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Book Review: Women's Bodies, Women's Wisdom

by Christiane Northrup, MD
Bantam, 1998
Reviewed by Susan Leibman
Tilghman MD USA
From: LEAVEN, Vol. 37 No. 4, August-September 2001, p. 90.

Did you know that there are more than 40 US and overseas Leaders who review books for inclusion in the LLLI Bibliography? The work of LLLI's Book Evaluation Committee (BEC) is one of those hidden gems of behind-the-scenes activity within LLLI that is actively engaged in support of Leaders. Many Leaders may not have given LLLI's book evaluation process a first-let alone a second-thought. Yet this committee, laboring quietly behind the scenes, is dedicated to helping Leaders offer the mothers they serve with accurate, up-to-date resources on a variety of topics.

The practical purpose of the BEC is to assist Leaders in navigating the overwhelming number of books related to breastfeeding and parenting that are available on the market today. The LLLI Bibliography provides a means for Leaders to select books for their Group libraries on a variety of topics that will be helpful to parents and which reflect, or are compatible with, the philosophy and the spirit of LLLI. This is not always an easy task. Many of the books the BEC receives are easily evaluated. Books with inaccurate, incomplete, or out-of-date information about breastfeeding will not be approved. The same is true of books with baby, infant, or child care recommendations that are inconsistent with LLLI philosophy, such as those advocating harsh or restrictive methods of punishment.

Beyond these basic requirements, however, BEC Leaders are looking for books that are excellent in content and style, provide new or updated information, have a fresh perspective, and enhance the overall quality of the LLLI Bibliography. The BEC looks for authors who maintain an objective stance in describing a variety of perspectives and do not promote ideas that are inconsistent with LLLI's mission, purpose, and philosophy. Sometimes these books include information beyond the scope of LLLI's mission. Books may be considered if they are likely to be of interest to parents such as books on preschool options, vaccination, or teaching children how to handle money. The BEC may also review books that go beyond the concerns of the mother currently breastfeeding, such as caring for elderly parents or grieving.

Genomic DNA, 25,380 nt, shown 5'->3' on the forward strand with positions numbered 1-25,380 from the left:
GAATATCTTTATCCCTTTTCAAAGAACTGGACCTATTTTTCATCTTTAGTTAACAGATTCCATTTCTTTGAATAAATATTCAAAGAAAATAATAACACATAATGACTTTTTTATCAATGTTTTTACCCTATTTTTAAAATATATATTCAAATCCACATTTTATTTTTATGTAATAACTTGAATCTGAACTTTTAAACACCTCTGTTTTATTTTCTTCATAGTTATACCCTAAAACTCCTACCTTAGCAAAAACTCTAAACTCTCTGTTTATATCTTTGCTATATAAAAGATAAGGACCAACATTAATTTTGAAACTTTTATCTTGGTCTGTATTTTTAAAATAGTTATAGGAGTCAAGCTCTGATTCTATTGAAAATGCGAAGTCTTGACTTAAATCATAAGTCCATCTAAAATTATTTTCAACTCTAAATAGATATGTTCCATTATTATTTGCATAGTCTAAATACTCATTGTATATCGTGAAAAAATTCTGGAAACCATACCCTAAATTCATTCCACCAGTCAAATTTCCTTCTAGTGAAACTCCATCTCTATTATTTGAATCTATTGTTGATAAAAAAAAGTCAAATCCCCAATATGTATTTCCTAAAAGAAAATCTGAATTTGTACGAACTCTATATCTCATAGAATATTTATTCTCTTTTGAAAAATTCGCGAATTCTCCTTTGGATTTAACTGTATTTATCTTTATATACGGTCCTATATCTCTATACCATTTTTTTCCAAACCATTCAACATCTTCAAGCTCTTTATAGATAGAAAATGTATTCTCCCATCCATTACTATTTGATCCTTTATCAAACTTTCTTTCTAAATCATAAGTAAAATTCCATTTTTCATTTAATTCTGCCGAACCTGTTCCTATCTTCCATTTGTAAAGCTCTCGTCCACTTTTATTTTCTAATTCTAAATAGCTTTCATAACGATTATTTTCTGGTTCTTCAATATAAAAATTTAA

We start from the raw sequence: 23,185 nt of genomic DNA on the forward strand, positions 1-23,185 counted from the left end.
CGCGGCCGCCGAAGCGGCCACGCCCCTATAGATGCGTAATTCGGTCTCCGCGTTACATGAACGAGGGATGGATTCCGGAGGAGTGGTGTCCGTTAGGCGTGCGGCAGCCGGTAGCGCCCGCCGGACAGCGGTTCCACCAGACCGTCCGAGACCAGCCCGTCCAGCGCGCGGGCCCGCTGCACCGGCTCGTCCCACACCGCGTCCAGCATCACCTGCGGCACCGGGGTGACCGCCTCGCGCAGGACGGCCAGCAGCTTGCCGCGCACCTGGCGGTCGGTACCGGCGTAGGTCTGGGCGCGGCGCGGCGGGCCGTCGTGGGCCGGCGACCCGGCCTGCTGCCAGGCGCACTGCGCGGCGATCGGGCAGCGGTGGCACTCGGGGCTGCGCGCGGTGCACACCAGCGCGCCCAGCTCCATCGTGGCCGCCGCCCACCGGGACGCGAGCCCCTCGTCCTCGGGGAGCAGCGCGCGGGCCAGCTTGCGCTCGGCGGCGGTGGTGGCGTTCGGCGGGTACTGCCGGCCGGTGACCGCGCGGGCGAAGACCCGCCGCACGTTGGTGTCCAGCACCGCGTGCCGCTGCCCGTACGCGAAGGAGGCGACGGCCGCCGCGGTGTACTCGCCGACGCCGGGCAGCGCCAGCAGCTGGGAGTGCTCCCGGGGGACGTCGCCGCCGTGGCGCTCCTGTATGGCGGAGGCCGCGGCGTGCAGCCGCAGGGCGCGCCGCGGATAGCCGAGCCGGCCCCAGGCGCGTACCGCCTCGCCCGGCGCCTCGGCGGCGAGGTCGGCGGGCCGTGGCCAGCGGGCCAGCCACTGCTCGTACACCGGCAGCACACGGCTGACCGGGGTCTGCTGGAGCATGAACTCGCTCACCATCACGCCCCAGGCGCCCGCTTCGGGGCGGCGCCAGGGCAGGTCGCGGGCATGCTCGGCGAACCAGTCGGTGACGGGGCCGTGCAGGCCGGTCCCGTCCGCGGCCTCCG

Three BEC Leaders must submit positive evaluations for a book to be included in the LLLI Bibliography. What happens when BEC evaluators are divided on whether or not a book should be approved? In such a case, our training in communications skills comes into play. We may need to return to some fundamental questions. For example, what makes this an outstanding book for LLL? What impression of LLL would a new mother take away if she borrowed this book at her first Series Meeting? Very occasionally, a book comes along which is at once captivating and challenging, a book whose content and style pushes us to evaluate carefully and thoughtfully our role as LLL Leaders and our function in helping women. This searching can be an extremely valuable and productive experience.